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Book of Ruth: Three Widows, Three Choices

Updated on October 9, 2018
revmjm profile image

Rev. Margaret Minnicks is an ordained Bible teacher. She posts many articles online that are really Bible lessons.

The Book of Ruth

The Book of Ruth is a short love story of only four chapters. Even so, it tells the story of three women who became widows and had to make three choices that changed their lives in different ways.

The story begins when Elimelech, with his wife, Naomi, and his two sons, Mahlon and Chilion, left Bethlehem, which means "house of bread" during the time of a famine and lived in Moab, a pagan nation. Elimelech died, and the two sons married Moabites. Mahlon married Ruth and Chilion married Orpah. Then both sons died. That meant the three women were now three widows: Naomi, Ruth, and Orpah.

Naomi's Choice

When Naomi heard that the famine in Bethlehem was over, she decided to go back home to her country, her people and her God. It wasn't Naomi's choice to leave in the first place. It was her husband's. After his death and the death of both her sons, it was an easy choice for her to return home.

Naomi asked her daughters-in-law to go back home with her. The choice wasn't as easy for them. However, Ruth decided to go with her mother-in-law. The decision changed her life forever.

Ruth gleaning in Boaz's field
Ruth gleaning in Boaz's field

Ruth's Choice

Ruth found happiness in Bethlehem. It was a new country where people served a different god, ate different food and lived a different way. However, Ruth was a risk taker who found favor in Bethlehem.

If Ruth had stayed in Moab, her life would have been very different. Ruth married Boaz, and they had a son named Obed. Obed had a son named Jesse. Jesse had a son named David who became the second king of Israel. In other words, Ruth became part of the lineage of Jesus Christ. She is one of only two women who have a book named after them in the Bible. The other book is Esther.

Orpah kissed her mother-in-law good-bye, but Ruth clung to her. (Ruth 1:14)

Orpah's Choice

Orpah had the same choice as Ruth, but Orpah played it safe. She did not take the risk to go to a place she didn't know or to serve a god she didn't know. She decided to stay where she was.

Orpah did have a hard time making her decision because she loved Naomi and Ruth. They had become her family, but she did not want to leave her own country which meant giving up her own culture and things she had grown up with including her pagan gods.

She was not a risk taker and did not want to risk leaving behind what she knew to go to a faraway. So, instead of going to Bethlehem with Naomi and Ruth, Orpah stayed in Moab.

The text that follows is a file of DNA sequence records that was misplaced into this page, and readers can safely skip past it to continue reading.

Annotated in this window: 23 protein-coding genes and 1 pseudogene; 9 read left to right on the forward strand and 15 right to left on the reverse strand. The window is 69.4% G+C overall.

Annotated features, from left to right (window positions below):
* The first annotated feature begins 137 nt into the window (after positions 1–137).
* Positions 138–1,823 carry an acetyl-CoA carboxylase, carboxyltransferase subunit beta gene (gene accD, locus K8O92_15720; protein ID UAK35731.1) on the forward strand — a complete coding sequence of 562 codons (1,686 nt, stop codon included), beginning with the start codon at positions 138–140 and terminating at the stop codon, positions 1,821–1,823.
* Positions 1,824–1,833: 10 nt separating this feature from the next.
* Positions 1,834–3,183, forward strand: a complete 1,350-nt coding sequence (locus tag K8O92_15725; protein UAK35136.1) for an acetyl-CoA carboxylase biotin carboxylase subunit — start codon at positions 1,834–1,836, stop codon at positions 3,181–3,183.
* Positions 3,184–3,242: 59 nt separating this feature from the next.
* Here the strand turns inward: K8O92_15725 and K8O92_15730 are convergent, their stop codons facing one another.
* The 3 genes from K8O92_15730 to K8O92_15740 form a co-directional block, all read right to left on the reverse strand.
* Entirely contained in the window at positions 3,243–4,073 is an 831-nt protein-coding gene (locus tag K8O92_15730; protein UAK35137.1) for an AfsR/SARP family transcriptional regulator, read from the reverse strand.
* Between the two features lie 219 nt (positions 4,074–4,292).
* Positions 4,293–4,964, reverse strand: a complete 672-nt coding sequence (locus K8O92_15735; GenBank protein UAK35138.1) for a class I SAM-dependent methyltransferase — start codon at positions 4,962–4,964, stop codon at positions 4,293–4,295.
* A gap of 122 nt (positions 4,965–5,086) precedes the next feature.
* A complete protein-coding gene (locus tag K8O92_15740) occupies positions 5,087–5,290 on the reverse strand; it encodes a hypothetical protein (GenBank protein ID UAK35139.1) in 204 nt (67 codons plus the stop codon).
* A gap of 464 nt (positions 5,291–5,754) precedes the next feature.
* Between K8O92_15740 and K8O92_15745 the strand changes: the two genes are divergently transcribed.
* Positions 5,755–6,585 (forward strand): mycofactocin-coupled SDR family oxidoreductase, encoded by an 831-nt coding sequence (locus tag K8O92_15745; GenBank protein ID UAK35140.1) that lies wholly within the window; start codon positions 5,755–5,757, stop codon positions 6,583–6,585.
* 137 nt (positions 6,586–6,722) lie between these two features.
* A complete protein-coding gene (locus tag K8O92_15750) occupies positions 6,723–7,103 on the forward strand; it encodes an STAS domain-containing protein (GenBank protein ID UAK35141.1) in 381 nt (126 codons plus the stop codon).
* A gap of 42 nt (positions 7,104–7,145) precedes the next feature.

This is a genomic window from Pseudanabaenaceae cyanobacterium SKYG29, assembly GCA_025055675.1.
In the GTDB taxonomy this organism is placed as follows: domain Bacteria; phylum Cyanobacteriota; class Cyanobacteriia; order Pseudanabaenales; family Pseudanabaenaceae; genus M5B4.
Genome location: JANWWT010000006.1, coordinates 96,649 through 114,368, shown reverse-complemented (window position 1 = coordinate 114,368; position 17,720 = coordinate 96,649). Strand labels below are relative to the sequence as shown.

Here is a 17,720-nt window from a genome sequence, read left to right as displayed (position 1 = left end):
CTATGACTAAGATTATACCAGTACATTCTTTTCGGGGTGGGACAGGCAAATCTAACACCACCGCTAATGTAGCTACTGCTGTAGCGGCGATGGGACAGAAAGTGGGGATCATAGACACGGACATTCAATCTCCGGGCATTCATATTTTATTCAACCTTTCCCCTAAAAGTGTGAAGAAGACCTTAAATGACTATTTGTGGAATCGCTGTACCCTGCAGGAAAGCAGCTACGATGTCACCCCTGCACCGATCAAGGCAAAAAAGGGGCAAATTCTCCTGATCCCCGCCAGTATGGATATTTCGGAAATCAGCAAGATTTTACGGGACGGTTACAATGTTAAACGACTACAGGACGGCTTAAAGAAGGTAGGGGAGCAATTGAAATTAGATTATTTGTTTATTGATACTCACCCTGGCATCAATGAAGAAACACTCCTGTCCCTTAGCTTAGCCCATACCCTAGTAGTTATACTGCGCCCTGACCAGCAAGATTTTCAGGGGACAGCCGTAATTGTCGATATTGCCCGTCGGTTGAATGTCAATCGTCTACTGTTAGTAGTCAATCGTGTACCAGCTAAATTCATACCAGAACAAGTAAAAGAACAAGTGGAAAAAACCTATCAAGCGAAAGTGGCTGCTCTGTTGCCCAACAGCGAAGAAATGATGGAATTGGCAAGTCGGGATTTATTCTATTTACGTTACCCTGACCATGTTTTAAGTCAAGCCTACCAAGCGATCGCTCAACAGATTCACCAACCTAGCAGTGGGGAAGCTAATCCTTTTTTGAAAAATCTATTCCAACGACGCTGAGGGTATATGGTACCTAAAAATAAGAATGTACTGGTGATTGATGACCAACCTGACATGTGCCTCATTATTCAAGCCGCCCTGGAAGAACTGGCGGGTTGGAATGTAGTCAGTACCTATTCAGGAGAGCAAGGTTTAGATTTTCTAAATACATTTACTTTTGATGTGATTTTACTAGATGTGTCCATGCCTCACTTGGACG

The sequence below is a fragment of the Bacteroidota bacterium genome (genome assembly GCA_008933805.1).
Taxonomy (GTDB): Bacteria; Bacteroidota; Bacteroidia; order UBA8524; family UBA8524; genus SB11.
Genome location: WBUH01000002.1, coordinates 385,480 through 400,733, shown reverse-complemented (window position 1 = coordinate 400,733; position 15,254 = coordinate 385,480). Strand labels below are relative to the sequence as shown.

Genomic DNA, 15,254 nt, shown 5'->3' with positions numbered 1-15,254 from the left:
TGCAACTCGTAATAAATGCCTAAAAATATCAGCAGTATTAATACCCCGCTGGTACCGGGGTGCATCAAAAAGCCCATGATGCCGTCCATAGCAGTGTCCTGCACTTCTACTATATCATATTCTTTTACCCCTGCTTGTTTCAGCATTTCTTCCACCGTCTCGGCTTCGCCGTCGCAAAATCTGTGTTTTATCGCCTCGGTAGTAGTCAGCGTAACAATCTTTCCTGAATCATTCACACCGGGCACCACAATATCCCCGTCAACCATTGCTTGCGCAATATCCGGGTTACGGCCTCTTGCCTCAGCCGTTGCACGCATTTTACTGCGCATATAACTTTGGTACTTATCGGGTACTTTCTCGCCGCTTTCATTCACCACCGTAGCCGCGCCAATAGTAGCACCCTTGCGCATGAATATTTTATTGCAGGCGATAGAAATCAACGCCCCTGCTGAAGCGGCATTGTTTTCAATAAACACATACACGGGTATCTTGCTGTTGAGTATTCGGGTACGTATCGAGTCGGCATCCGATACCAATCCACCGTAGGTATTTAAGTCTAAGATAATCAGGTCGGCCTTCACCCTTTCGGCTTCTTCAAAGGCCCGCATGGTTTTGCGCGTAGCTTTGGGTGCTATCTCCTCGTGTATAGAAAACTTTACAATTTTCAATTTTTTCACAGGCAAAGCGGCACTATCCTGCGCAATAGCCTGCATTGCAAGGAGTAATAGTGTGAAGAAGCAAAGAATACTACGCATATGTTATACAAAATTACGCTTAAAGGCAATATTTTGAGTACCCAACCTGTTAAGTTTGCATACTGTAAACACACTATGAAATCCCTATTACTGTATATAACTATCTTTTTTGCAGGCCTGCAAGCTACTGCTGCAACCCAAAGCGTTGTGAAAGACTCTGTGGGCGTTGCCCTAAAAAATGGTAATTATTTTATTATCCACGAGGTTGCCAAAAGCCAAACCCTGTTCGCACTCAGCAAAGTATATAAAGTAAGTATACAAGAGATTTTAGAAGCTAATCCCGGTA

We never heard about Orpah again. We don't know if she ever learned what happened to Naomi and Ruth. However, we know that those two women found peace and happiness in Bethlehem.

Life Application For You

Every choice that we make is similar to one of the three woman. Either we will be inspired and do what Naomi did, or what Ruth did, or what Orpah did. Which choice would you make?

  • Naomi made the choice to return to that which she had left.
  • Ruth made the choice to take a chance on that which was different and unfamiliar.
  • Orpah made the choice to take the path of least resistance. She chose to stay with what she knew.

Are you a risk taker?

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    • revmjm profile imageAUTHOR

      Margaret Minnicks 

      4 months ago from Richmond, VA

      Thanks, Roz and Charlie for reading and commenting on my article about the three widows and their choices in the Book of Ruth.

      I have always been interested in the way the three women had choices and how they acted in their circumstance.

    • celafoe profile image

      charlie 

      4 months ago from From Kingdom of God living on Planet earth in between the oceans

      Another good example

      always the best choice is to let God or in this age Jesus who is acting in God's stead, lead you by His Spirit. Of Course the same Spirit is found in both of them and we cannot become disciples of Christ unless we allow it to possess us as well

    • Roz Zurko profile image

      Roz Zurko 

      4 months ago

      This article was inspiring, what a great read. I also admire Ruth and this article it got me thinking of my own path. I enjoyed this.

    • revmjm profile imageAUTHOR

      Margaret Minnicks 

      4 months ago from Richmond, VA

      Betty A F, yes Ruth is to be admired for taking a chance. There is a lot more I could have said about her, but I wanted to emphasize her choice to leave to go to a place unknown to her. Perhaps I will say more about her in my next article about her.

    • Annkf profile image

      Betty A F 

      4 months ago from Florida

      This was a very encouraging article Margaret. I like Ruth's choice, she took a chance. It made me think about how often we miss opportunities by taking the path of least resistance. There's a lot of resistance today.

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